Health Care Professional Information

Scientific Name
2-amino-5-guanidinovaleric acid
Clinical Summary

Arginine is an amino acid that is synthesized in the body. Oral arginine has been used for various conditions such as hypertension, angina, atherosclerosis, migraine headache, and erectile dysfunction. Its vasodilatory properties are thought to be responsible for the beneficial effects. Arginine has also been used to enhance wound healing, immune function, and athletic performance.

Some studies support use of arginine in coronary artery and peripheral artery diseases (PADs) (10) (11) (12) (13); however, long term supplementation of arginine can worsen PAD (14). Arginine along with antioxidant vitamins reduced the incidence of preeclampsia in high risk women (28). But arginine supplements did not improve blood pressure or kidney function in women with preeclampsia (15). Large doses of oral arginine improved subjective assessment of sexual function in men with organic erectile dysfunction (16). Arginine when combined with ibuprofen may increase pain relief in patients with migraine headaches (17). In addition, oral arginine has been studied for its effect on modifying or preventing the development of nitrate tolerance during continuous transdermal nitroglycerin therapy (18), and may enhance growth hormone release by inhibition of endogenous somatostatin (19). Arginine supplementation by enteral feeding was shown to decrease shock in severely burned patients (4).

Arginine supplementation has been studied in cancer patients. Postoperative enteral formulas enhanced with arginine may improve wound healing (1) and enhance immune status (27).

Food Sources

Nuts, seeds, soy foods, legumes, and chocolate.

Purported Uses
  • Fatigue
  • Hypertension
  • Angina
  • Atherosclerosis
  • Wound healing
  • Immune stimulation
  • Erectile dysfunction
  • Migraine headaches
Mechanism of Action

Arginine is unique among amino acids for its vasodilatory properties (11). Arginine acts as a precursor for the synthesis of endogenous nitric oxide (NO) via the action of nitric oxide synthase (NOS). Nitric oxide's functions as a paracrine-signaling molecule mediating vasodilation and inhibition of platelet activation, monocyte and leucocyte adhesion, and smooth muscle cell proliferation. Nitric oxide also helps to control vascular oxidative stress and redox-regulated gene expression (22). Arginine is also needed for the synthesis of creatine which is important in muscle contraction (22). In colorectal adenoma cells, arginine reduces the expression of survivin, an inhibitor of apoptosis, and induces iNOS expression (23).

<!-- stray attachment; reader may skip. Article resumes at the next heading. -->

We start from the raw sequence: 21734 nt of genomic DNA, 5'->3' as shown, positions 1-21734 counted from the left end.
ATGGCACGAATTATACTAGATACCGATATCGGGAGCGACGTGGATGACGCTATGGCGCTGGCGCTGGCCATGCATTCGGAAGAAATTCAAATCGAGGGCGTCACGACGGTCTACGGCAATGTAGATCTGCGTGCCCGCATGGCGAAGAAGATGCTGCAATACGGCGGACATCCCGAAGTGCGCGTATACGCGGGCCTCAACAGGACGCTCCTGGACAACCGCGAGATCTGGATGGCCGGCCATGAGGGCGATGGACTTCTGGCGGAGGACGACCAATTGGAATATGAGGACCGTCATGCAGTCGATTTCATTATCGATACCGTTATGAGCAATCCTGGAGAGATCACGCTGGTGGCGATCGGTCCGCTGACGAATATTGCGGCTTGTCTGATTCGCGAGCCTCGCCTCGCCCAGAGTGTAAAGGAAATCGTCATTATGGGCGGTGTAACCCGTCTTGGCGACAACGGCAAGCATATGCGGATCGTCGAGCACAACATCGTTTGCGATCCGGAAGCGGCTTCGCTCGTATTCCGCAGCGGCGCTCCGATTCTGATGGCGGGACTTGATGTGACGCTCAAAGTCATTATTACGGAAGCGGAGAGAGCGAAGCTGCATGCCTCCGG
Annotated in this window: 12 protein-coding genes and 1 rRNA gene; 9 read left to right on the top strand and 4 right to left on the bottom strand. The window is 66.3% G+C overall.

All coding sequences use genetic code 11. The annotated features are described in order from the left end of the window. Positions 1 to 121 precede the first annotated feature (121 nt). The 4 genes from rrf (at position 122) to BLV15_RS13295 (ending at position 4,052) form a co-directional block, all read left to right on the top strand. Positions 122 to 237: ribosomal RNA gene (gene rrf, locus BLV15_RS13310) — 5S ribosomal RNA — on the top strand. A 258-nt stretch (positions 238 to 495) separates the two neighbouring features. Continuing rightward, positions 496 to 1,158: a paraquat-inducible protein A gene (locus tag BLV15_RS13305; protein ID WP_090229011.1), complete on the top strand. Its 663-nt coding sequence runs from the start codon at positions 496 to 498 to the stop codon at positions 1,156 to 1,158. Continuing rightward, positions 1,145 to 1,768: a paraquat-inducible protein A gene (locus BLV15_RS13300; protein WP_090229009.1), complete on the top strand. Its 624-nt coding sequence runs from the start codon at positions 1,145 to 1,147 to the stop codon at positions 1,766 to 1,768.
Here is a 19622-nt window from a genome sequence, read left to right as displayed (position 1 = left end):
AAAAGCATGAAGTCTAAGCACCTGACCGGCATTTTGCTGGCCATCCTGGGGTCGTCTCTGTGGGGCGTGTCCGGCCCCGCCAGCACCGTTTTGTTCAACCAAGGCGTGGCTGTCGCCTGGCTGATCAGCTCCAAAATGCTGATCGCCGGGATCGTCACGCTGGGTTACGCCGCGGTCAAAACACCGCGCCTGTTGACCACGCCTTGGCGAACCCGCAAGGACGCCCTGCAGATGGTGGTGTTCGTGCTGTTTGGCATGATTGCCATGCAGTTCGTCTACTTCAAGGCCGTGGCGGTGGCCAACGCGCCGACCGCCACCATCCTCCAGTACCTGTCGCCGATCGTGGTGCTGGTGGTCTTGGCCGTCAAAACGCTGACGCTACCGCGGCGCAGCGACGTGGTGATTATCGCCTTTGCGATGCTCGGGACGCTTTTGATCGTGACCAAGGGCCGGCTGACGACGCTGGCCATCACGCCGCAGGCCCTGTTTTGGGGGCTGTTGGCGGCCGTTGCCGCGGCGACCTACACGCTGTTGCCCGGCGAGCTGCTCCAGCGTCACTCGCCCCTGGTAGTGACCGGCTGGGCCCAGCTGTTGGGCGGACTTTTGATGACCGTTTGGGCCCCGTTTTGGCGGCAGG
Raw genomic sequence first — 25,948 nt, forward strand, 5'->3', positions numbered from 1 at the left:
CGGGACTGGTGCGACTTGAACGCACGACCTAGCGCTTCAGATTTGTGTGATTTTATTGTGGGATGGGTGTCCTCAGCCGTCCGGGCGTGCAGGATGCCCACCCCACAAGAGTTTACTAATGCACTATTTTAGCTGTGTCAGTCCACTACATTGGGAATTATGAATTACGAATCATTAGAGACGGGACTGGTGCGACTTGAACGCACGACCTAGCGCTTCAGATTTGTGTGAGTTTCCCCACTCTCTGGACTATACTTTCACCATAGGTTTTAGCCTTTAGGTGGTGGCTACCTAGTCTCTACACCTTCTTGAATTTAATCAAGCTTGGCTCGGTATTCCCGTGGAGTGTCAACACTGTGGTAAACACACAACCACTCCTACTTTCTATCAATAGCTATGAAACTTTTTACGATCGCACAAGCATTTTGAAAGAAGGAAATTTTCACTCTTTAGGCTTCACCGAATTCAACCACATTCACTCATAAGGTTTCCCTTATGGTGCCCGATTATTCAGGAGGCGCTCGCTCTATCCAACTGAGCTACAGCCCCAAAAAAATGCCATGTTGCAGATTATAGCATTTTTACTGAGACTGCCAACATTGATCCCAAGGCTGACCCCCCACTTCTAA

Pharmacokinetics

Absorption
Dietary arginine amounts to approximately 2-6g/day depending on protein intake levels (21). The kidney is the main organ for endogenous arginine synthesis from L-ornithine and L-citrulline precursors. The liver also synthesizes arginine, but it is reutilized in the urea cycle and therefore contributes little to plasma arginine fluctuations (22). After ingestion, a small amount of arginine is metabolized by the liver and the enterocytes (24). The enzyme arginase converts arginine to ornithine, with 50% of orally ingested arginine undergoing this route.
Distribution
Data on the pharmacokinetics of oral arginine in humans is limited. Animal studies found the highest tissue concentrations in the heart, skin, liver, small intestine and stomach (22).
Metabolism/Excretion
Half of orally ingested arginine are converted to ornithine by the enzyme arginase. Normally, most Arginine is reabsorbed in the kidneys.

Warnings

Limited studies suggest that arginine supplementation may increase breast tumor growth, but more research is needed to examine this (9) (21).

Adverse Reactions
  • Abdominal pain, bloating, nausea and diarrhea have been reported with oral administration (5) (8) (20).
Herb-Drug Interactions